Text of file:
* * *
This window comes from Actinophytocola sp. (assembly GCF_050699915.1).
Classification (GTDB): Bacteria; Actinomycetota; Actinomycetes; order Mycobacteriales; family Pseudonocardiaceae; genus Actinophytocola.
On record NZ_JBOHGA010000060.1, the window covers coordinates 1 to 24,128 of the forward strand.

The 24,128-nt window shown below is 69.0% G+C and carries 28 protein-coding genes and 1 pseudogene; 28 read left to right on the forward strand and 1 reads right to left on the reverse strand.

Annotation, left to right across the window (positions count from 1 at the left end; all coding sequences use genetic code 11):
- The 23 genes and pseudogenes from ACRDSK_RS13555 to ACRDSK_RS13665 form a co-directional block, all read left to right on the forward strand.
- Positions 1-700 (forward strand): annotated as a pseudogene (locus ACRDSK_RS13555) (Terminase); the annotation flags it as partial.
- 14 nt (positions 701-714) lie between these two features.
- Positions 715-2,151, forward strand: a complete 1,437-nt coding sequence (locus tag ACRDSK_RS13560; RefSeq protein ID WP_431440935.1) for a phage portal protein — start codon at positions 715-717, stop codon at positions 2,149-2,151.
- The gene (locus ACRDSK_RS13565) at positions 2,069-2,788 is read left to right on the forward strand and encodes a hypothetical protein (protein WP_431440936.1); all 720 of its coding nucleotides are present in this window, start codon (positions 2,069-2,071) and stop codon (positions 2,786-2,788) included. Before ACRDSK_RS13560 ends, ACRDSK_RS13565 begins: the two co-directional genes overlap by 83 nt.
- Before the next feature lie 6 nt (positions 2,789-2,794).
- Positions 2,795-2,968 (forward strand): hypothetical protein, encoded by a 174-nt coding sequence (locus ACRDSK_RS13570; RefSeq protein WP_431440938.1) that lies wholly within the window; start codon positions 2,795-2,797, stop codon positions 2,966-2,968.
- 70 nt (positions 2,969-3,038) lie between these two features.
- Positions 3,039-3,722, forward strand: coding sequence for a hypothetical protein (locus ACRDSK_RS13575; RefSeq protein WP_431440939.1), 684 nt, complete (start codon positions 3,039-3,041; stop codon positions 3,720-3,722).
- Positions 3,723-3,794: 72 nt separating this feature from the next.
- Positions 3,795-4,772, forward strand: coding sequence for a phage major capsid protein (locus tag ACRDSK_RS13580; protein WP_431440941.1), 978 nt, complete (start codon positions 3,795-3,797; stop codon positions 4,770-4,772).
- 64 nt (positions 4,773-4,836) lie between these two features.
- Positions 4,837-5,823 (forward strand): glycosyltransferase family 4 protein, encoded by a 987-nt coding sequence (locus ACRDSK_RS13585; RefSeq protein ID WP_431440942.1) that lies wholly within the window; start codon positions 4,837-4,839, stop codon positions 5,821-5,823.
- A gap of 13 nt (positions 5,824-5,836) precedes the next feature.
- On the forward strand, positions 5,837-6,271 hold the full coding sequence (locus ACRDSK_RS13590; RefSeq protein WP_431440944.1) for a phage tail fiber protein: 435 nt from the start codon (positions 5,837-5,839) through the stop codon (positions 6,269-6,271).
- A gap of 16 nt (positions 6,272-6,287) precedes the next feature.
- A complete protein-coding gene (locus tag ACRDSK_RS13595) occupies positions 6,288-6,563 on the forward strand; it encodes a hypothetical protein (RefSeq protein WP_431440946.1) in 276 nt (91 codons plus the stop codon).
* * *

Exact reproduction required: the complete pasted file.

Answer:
This window comes from Actinophytocola sp. (assembly GCF_050699915.1).
Classification (GTDB): Bacteria; Actinomycetota; Actinomycetes; order Mycobacteriales; family Pseudonocardiaceae; genus Actinophytocola.
On record NZ_JBOHGA010000060.1, the window covers coordinates 1 to 24,128 of the forward strand.

The 24,128-nt window shown below is 69.0% G+C and carries 28 protein-coding genes and 1 pseudogene; 28 read left to right on the forward strand and 1 reads right to left on the reverse strand.

Annotation, left to right across the window (positions count from 1 at the left end; all coding sequences use genetic code 11):
- The 23 genes and pseudogenes from ACRDSK_RS13555 to ACRDSK_RS13665 form a co-directional block, all read left to right on the forward strand.
- Positions 1-700 (forward strand): annotated as a pseudogene (locus ACRDSK_RS13555) (Terminase); the annotation flags it as partial.
- 14 nt (positions 701-714) lie between these two features.
- Positions 715-2,151, forward strand: a complete 1,437-nt coding sequence (locus tag ACRDSK_RS13560; RefSeq protein ID WP_431440935.1) for a phage portal protein — start codon at positions 715-717, stop codon at positions 2,149-2,151.
- The gene (locus ACRDSK_RS13565) at positions 2,069-2,788 is read left to right on the forward strand and encodes a hypothetical protein (protein WP_431440936.1); all 720 of its coding nucleotides are present in this window, start codon (positions 2,069-2,071) and stop codon (positions 2,786-2,788) included. Before ACRDSK_RS13560 ends, ACRDSK_RS13565 begins: the two co-directional genes overlap by 83 nt.
- Before the next feature lie 6 nt (positions 2,789-2,794).
- Positions 2,795-2,968 (forward strand): hypothetical protein, encoded by a 174-nt coding sequence (locus ACRDSK_RS13570; RefSeq protein WP_431440938.1) that lies wholly within the window; start codon positions 2,795-2,797, stop codon positions 2,966-2,968.
- 70 nt (positions 2,969-3,038) lie between these two features.
- Positions 3,039-3,722, forward strand: coding sequence for a hypothetical protein (locus ACRDSK_RS13575; RefSeq protein WP_431440939.1), 684 nt, complete (start codon positions 3,039-3,041; stop codon positions 3,720-3,722).
- Positions 3,723-3,794: 72 nt separating this feature from the next.
- Positions 3,795-4,772, forward strand: coding sequence for a phage major capsid protein (locus tag ACRDSK_RS13580; protein WP_431440941.1), 978 nt, complete (start codon positions 3,795-3,797; stop codon positions 4,770-4,772).
- 64 nt (positions 4,773-4,836) lie between these two features.
- Positions 4,837-5,823 (forward strand): glycosyltransferase family 4 protein, encoded by a 987-nt coding sequence (locus ACRDSK_RS13585; RefSeq protein ID WP_431440942.1) that lies wholly within the window; start codon positions 4,837-4,839, stop codon positions 5,821-5,823.
- A gap of 13 nt (positions 5,824-5,836) precedes the next feature.
- On the forward strand, positions 5,837-6,271 hold the full coding sequence (locus ACRDSK_RS13590; RefSeq protein WP_431440944.1) for a phage tail fiber protein: 435 nt from the start codon (positions 5,837-5,839) through the stop codon (positions 6,269-6,271).
- A gap of 16 nt (positions 6,272-6,287) precedes the next feature.
- A complete protein-coding gene (locus tag ACRDSK_RS13595) occupies positions 6,288-6,563 on the forward strand; it encodes a hypothetical protein (RefSeq protein WP_431440946.1) in 276 nt (91 codons plus the stop codon).